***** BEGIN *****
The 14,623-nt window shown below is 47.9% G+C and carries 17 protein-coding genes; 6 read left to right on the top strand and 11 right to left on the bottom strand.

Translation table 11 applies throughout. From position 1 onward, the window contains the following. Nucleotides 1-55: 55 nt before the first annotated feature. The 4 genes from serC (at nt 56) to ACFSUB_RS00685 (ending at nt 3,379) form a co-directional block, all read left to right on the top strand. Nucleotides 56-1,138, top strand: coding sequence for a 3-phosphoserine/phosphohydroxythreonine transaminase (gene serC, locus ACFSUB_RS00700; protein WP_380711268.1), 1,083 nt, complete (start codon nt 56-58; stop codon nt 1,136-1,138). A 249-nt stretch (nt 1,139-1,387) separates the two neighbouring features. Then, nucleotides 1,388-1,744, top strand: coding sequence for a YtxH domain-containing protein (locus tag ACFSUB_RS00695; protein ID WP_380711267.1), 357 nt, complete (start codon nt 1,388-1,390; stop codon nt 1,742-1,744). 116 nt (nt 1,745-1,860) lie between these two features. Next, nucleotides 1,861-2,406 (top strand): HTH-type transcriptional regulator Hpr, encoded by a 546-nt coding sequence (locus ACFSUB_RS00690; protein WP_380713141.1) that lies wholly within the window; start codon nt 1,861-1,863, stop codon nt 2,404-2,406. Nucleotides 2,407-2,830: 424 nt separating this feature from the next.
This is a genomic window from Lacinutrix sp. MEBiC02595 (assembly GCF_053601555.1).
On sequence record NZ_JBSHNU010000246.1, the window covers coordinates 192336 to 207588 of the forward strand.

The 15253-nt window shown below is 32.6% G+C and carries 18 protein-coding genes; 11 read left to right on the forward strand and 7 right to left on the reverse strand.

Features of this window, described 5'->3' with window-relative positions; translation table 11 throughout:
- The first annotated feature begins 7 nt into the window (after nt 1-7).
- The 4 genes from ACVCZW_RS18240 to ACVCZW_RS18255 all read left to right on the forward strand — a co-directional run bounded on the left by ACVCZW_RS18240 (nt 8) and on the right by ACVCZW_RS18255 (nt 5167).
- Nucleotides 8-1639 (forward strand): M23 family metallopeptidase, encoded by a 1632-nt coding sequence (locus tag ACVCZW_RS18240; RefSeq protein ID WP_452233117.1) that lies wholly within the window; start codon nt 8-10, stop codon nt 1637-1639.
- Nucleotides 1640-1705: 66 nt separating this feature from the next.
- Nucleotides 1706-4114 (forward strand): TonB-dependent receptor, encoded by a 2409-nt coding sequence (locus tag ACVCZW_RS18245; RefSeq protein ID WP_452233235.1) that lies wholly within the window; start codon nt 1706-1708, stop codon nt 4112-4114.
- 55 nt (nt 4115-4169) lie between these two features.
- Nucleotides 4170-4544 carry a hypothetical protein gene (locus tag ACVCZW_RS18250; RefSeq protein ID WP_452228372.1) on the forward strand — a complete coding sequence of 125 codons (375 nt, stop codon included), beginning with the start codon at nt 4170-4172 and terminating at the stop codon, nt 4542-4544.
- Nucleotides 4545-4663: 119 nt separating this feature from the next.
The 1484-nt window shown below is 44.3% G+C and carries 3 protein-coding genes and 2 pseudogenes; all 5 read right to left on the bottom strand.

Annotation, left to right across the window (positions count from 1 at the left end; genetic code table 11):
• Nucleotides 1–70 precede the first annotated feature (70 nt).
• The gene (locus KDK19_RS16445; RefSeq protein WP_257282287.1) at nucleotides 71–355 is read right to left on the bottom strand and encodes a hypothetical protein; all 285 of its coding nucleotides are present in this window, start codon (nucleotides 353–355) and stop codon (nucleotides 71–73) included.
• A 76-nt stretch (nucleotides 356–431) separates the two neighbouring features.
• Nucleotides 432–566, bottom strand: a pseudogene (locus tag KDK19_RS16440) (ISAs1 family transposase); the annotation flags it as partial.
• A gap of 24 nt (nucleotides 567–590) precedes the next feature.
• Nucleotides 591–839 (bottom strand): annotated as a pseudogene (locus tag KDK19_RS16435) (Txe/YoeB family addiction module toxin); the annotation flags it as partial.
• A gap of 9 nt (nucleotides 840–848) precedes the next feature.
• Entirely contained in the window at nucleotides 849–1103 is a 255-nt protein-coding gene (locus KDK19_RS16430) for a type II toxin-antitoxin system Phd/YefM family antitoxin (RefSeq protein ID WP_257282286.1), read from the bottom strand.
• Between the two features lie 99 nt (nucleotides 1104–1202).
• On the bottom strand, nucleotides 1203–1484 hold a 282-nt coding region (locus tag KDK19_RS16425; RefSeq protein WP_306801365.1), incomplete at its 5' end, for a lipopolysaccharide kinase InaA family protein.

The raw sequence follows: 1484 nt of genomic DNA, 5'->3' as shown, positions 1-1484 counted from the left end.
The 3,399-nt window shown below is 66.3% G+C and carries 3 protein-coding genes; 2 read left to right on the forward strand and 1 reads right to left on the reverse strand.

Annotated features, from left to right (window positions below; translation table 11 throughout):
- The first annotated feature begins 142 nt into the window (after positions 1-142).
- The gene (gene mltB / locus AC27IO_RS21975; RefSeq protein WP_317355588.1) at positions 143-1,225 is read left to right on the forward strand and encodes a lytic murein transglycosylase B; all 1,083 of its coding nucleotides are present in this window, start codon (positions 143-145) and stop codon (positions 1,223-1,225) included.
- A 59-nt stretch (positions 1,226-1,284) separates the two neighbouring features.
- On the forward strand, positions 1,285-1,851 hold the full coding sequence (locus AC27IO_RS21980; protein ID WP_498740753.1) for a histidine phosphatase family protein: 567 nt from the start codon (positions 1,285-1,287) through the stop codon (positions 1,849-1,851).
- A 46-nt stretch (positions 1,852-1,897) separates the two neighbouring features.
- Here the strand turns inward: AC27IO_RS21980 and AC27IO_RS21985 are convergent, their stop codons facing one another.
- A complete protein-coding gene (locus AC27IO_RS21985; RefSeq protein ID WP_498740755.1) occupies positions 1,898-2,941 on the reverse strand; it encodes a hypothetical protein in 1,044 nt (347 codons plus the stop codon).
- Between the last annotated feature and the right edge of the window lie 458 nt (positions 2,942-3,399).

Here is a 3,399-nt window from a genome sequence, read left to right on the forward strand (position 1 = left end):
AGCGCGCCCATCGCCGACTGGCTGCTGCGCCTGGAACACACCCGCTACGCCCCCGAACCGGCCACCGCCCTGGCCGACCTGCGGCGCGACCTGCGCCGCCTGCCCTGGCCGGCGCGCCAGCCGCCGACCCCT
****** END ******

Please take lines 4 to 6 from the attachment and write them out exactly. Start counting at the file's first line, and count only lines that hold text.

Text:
On sequence record NZ_JBSHNU010000246.1, the window covers coordinates 192336 to 207588 of the forward strand.

The 15253-nt window shown below is 32.6% G+C and carries 18 protein-coding genes; 11 read left to right on the forward strand and 7 right to left on the reverse strand.

Features of this window, described 5'->3' with window-relative positions; translation table 11 throughout: